Here Is What Coaches In Men's College Basketball Would Be Paid If College Basketball Was Like The NBA

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Chapter Nine of Sports Economics begins with a story many may know (or not!).  The highest paid public employee in most states is either a head coach in college football or college basketball.  When we looked at revenue in Chapter Nine of the book, though, the amount paid seemed somewhat odd.  For example, Pete Carroll was paid $7 million by the Seattle Seahawks of the NFL in 2015; a team that had $377 million in revenue. That same year Nick Saban was paid $7.1 million by the University of Alabama. But the football program at the University of Alabama only reported $97 million in revenue.

While many of us think about the men's NCAA basketball tournament we should remember a similar revenue-salary story can be told in basketball.  USA Today recently reported the salaries of the head coaches in men's college basketball.  According to this report, Mike Krzyzewski of Duke University, John Calipari of Kentucky, and Chris Holtmann of Ohio State are all paid more than $7 million per year.  HoopsHype, though, says only three NBA head coaches -- Gregg Popovich, Doc Rivers, and Tom Thibodeau -- are paid this well.  But just like college and professional football, if we look at the revenues of men's college basketball and the NBA it is hard to understand why coaches in both levels of competition would be paid similar wages.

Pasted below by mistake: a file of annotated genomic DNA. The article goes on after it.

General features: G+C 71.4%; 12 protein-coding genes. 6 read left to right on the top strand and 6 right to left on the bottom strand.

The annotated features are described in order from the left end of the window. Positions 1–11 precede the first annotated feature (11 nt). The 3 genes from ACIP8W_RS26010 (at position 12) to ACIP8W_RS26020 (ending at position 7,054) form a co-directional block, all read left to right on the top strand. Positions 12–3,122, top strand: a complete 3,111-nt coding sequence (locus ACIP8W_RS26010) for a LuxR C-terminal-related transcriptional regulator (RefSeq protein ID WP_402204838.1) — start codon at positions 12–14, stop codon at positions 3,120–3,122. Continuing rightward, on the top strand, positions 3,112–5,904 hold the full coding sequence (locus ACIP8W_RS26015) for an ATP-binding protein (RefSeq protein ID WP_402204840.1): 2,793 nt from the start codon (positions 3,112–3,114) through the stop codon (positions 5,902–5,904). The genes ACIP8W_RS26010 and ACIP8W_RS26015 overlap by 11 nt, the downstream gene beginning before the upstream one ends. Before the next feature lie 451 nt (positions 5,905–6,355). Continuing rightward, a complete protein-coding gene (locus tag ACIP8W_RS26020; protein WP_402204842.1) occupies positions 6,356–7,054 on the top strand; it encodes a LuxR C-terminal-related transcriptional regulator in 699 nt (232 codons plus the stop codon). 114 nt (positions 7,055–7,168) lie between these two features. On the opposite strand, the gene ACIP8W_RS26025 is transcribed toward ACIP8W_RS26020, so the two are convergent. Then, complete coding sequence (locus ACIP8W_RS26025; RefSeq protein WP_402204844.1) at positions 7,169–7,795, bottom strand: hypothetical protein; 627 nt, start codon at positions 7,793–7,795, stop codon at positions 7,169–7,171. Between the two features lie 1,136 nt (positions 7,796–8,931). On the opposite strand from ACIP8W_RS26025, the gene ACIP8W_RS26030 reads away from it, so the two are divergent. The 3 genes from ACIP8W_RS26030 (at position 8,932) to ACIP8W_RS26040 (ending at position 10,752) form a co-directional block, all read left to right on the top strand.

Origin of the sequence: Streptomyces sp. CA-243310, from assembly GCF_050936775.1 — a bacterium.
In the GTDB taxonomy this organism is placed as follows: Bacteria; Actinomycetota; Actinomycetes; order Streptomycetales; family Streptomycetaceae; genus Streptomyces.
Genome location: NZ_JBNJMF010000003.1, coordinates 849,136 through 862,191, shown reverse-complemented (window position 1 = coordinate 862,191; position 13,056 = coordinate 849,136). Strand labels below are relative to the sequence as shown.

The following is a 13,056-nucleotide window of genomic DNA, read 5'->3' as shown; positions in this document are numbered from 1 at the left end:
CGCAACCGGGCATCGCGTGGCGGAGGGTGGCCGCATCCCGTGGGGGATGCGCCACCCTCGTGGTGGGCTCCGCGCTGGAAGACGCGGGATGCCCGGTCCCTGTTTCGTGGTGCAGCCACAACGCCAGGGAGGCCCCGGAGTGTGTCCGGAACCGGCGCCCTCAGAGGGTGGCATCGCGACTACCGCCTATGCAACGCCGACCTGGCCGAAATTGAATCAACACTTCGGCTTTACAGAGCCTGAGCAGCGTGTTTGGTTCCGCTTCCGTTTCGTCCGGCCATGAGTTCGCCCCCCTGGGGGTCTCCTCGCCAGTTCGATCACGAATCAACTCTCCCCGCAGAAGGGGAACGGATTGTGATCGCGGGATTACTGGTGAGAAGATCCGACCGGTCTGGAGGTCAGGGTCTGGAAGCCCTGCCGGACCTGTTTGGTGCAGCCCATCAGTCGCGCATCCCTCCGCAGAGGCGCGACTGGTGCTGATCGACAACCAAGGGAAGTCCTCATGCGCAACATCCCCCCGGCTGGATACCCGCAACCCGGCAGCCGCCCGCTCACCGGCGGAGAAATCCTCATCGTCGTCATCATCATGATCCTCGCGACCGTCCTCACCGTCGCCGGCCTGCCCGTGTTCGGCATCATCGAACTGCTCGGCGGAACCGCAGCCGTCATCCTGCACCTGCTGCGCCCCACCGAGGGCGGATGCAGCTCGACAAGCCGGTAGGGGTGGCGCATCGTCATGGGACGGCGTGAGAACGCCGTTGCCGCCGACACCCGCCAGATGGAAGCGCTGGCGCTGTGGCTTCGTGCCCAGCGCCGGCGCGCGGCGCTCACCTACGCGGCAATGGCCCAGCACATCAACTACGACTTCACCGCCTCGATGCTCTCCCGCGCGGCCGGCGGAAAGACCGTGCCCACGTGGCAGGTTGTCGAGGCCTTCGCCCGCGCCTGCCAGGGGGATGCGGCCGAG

Well, it isn't that hard to understand. 

NBA teams pay their players 50% of their revenue. The NCAA, though, significantly restricts payments to college athletes. Therefore the money in generated in college basketball has to go someplace else.  One "someplace else" is in the paychecks of the head coaches.

Let's imagine a world, though, where college coaches were paid like the NBA. According to, the average NBA team generated $245.6 million in revenue in 2016-17 while HoopsHype says the average head coach is paid $5.9 million per year.  So the NBA pays on average 2.4% of its revenue to its head coach.  What if men's college head coaches were paid in the same fashion?

Universities report the revenue of each athletic team to the U.S. Department of Education. The last year the data is reported is from 2016.  If we assume those revenue numbers haven't changed too much (which may not be a great assumption!), then we can use these 2016 revenue numbers to calculate what each head coach in men's basketball would be paid if their pay was restricted to 2.4% of team revenue. 

For example, Duke University reported $34.3 million in revenue for men's basketball in 2016. If Coach Krzyzewski was paid 2.4% of team revenue his pay would be $823,498; or more than $8 million less than he is actually paid today.

Once again, USA Today reports what college men's basketball coaches are actually being paid by their schools. And here is what the thirty highest paid college coaches would be paid if they were paid like NBA head coaches:

  1. Mike Krzyzewski (Duke University): $823,498
  2. John Calipari (Kentucky University): $669,490
  3. Chris Holtmann (Ohio State University): $436,908
  4. Bill Self (Kansas University): $437,297
  5. Tom Izzo (Michigan State University): $420,115
  6. Sean Miller (Arizona University): $561,032
  7. Bob Huggins (West Virginia University): $163,895
  8. Larry Krystkowiak (University of Utah): $209,582
  9. John Beilein (University of Michigan): $404,903
  10. Archie Miller (Indiana University): $587,989